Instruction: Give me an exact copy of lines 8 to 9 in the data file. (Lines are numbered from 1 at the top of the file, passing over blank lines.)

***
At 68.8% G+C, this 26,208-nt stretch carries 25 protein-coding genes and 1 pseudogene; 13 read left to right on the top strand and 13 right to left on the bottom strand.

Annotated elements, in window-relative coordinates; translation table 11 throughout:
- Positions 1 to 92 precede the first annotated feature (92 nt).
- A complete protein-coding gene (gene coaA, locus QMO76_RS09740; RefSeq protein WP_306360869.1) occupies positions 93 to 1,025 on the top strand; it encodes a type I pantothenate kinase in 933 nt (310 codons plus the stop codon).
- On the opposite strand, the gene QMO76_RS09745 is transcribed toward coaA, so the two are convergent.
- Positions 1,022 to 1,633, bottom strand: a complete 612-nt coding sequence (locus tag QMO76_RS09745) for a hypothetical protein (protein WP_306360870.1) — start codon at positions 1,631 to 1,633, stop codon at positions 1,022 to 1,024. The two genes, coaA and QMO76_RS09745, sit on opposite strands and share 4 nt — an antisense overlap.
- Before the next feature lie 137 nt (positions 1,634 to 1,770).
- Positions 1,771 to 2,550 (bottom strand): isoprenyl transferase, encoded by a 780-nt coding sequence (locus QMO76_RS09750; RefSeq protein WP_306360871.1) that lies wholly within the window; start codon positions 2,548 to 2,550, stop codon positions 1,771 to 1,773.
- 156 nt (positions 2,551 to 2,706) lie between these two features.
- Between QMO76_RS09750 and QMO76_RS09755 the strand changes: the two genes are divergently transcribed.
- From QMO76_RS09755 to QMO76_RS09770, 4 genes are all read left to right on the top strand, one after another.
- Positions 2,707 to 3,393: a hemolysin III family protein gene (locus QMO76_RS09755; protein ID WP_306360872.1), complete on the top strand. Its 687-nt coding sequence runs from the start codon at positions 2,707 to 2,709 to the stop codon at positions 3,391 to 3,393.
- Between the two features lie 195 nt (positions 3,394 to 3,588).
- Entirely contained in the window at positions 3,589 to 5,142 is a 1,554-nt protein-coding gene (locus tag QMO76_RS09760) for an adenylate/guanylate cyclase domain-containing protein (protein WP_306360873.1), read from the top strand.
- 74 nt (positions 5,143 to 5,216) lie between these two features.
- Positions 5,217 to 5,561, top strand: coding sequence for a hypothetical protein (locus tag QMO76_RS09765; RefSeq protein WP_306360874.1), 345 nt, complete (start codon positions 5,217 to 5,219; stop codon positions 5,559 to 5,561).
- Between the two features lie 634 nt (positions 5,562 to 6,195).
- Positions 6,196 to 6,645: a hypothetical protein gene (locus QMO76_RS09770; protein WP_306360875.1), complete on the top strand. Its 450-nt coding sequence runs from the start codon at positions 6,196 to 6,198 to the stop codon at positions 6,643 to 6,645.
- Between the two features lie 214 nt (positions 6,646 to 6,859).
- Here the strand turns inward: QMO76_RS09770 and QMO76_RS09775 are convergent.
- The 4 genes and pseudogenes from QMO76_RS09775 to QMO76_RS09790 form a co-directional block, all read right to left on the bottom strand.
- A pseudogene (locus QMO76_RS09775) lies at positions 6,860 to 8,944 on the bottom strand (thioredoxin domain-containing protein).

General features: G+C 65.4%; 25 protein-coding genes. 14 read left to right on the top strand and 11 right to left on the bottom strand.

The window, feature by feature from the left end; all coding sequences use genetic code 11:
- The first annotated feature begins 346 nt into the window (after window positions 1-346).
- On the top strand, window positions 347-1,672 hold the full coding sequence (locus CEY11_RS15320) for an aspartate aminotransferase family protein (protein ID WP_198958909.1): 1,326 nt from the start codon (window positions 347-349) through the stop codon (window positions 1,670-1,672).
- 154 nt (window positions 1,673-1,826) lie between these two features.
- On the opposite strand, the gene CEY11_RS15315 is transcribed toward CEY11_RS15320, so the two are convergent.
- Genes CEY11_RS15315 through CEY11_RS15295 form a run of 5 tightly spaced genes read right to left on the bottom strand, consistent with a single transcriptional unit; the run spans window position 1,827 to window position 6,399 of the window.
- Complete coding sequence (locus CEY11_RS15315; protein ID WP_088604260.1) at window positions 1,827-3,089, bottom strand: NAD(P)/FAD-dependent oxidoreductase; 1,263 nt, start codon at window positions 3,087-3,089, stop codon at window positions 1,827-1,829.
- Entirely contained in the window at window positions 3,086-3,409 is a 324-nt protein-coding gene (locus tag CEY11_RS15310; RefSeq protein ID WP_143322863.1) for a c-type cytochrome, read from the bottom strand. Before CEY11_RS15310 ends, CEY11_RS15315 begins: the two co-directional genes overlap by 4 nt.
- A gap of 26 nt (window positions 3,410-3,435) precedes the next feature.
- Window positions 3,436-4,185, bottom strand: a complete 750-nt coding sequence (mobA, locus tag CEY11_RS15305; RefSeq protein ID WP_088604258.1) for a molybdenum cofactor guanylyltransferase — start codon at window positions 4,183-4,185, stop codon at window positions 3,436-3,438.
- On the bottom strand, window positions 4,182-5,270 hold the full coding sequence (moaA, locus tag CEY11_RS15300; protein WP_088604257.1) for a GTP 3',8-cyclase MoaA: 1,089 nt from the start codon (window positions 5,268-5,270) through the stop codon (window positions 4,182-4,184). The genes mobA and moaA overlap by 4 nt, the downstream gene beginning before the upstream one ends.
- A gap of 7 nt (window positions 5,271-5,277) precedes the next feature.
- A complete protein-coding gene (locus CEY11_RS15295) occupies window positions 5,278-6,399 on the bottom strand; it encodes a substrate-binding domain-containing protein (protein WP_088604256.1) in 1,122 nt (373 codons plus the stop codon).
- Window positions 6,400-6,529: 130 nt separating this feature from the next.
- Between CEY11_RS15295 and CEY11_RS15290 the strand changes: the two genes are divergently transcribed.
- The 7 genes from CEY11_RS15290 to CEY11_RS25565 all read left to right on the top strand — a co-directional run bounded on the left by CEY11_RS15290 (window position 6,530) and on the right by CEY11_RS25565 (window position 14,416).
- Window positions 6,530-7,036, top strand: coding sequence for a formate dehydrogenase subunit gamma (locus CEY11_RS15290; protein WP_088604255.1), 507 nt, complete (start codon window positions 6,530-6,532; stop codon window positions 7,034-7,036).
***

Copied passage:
- Positions 1,771 to 2,550 (bottom strand): isoprenyl transferase, encoded by a 780-nt coding sequence (locus QMO76_RS09750; RefSeq protein WP_306360871.1) that lies wholly within the window; start codon positions 2,548 to 2,550, stop codon positions 1,771 to 1,773.
- 156 nt (positions 2,551 to 2,706) lie between these two features.